I really liked this book. It is a really deep dive into the events of June 1967. Written in 2003, it covers the run-up to the war and the Staits of Tiran Crisis at a level that reveals the author read almost everybody's mail. and then the tic toc of the war is covered with a depth that also show how well he has researched this work with the generals. There is some great still interesting analysis at the end and a good range of photos and maps. I have read at least 20 book on this topic/era and t ...more
Stephen R Goodman
Excellent historical rendering of a series of events that have shaped Middle Eastern countries to this day

Excellent historical rendering of a series of events that have shaped Middle Eastern countries to this day. Good text for the high school classroom.
Mar 19, 2012 Remo rated it really liked it  ·  review of another edition
Shelves: historia, 2006, militar

La guerra de los seis días tuvo lugar entre el 5 y el 10 de junio de 1967. Enfrentó a Israel contra Egipto, Jordania y Siria. Fue una guerra relámpago en la que la acción inicial israelí pilló por sorpresa a los egipcios, determinando el rumbo de la guerra.

La historia de enfrentamientos en Próximo Oriente no tiene un origen claro. Podríamos decir que se odian desde siempre y no habría una manera clara de rebatirlo. El autor, cuando analiza las causas del conflicto en el primer capítulo, se deja

Jan 17, 2017 Chad rated it it was amazing
I read this book with the hope of gaining a batter understanding of the Israel-Arab conflict. Although I'm not done studying the topic, this book provided a good foundation. The author starts with Zionism,which really gained traction, or started to, in the late 19th century. I was impressed by some of the details about the war and communications that the author was able to quote. Both Israel and Arab viewpoints are discussed. I felt like I learned more about the Jews point of view than the Arabs ...more
Joe Topham
Feb 22, 2017 Joe Topham rated it liked it
A great take on the 6 Day war from Michael Oren. I found this to be the best account for fully understanding the different aspects of this conflict. It takes less of a "rah rah Go Israel" approach, while remaining firmly aligned with the perspective of the Jewish leaders who were managing the 3 fronts of battle.
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Michael B. Oren (Hebrew: מיכאל אורן; born Michael Scott Bornstein on May 20, 1955) is an American-born Israeli historian, author, politician, former ambassador to the United States (2009–2013), and current member of the Knesset for the Kulanu party and the Deputy Minister for Diplomacy in the Prime Minister's Office.

Oren has written books, articles, and essays on Middle Eastern history, and is the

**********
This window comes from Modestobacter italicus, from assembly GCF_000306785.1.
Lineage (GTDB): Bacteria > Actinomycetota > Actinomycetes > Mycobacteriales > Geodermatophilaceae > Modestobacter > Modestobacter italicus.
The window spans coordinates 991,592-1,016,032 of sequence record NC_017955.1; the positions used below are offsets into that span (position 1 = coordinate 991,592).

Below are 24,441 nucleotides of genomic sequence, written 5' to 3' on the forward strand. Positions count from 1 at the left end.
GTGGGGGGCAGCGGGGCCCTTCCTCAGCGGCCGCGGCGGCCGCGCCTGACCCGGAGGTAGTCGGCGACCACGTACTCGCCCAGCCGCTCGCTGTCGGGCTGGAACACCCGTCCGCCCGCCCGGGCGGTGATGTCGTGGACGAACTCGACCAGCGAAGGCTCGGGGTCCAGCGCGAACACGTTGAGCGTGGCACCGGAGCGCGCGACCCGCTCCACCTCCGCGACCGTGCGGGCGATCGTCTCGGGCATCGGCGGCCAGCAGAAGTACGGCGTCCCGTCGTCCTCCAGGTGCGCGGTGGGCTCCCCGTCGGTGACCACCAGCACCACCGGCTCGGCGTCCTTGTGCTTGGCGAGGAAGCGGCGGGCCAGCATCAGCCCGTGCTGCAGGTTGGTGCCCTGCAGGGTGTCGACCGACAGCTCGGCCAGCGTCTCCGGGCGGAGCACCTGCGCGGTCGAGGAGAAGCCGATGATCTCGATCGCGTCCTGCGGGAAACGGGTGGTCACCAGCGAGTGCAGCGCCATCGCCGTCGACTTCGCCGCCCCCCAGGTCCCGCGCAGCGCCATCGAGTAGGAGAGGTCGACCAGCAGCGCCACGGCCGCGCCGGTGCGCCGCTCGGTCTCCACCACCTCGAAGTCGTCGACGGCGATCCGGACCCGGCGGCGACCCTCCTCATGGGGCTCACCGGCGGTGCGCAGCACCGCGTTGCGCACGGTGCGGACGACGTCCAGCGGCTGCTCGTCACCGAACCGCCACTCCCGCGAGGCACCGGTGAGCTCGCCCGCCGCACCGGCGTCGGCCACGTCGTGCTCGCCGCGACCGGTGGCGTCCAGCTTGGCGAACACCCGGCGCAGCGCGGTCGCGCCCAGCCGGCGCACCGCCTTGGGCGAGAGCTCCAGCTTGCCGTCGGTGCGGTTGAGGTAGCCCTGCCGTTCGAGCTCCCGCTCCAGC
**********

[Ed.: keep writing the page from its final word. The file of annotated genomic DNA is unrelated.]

More about Michael B. Oren...

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“Employ hindsight but humbly, remembering that life and death decisions are made by leaders in real-time, and not by historians in retrospect.” 1 likes
“It is rather like arguing with an Irishman,” wrote Michael Hadow of his many conversations with Dayan. “He enjoys knocking down ideas just for the sake of argument and one will find him arguing in completely opposite directions on consecutive days.” Indeed, Dayan was a classic man of contradictions: famed as a warrior, he professed deep respect for the Arabs, including those who attacked his village, Nahalal, in the early 1930s, and who once beat him and left him for dead. A poet, a writer of children’s stories, he admitted publicly that he regretted having children, and was a renowned philanderer as well. A lover of the land who made a hobby of plundering it, he had amassed a huge personal collection of antiquities. A stickler for military discipline, he was prone to show contempt for the law. As one former classmate remembered, “He was a liar, a braggart, a schemer, and a prima donna—and in spite of that, the object of deep admiration.” Equally contrasting were the opinions about him. Devotees such as Meir Amit found him “original, daring, substantive, focused,” a commander who “radiated authority and leadership [with] … outstanding instincts that always hit the mark.” But many others, among them Gideon Rafael, saw another side of him: “Rocking the boat is his favorite tactic, not to overturn it, but to sway it sufficiently for the helmsman to lose his grip or for some of its unwanted passengers to fall overboard.” In private, Eshkol referred to Dayan as Abu Jildi, a scurrilous one-eyed Arab bandit.” 0 likes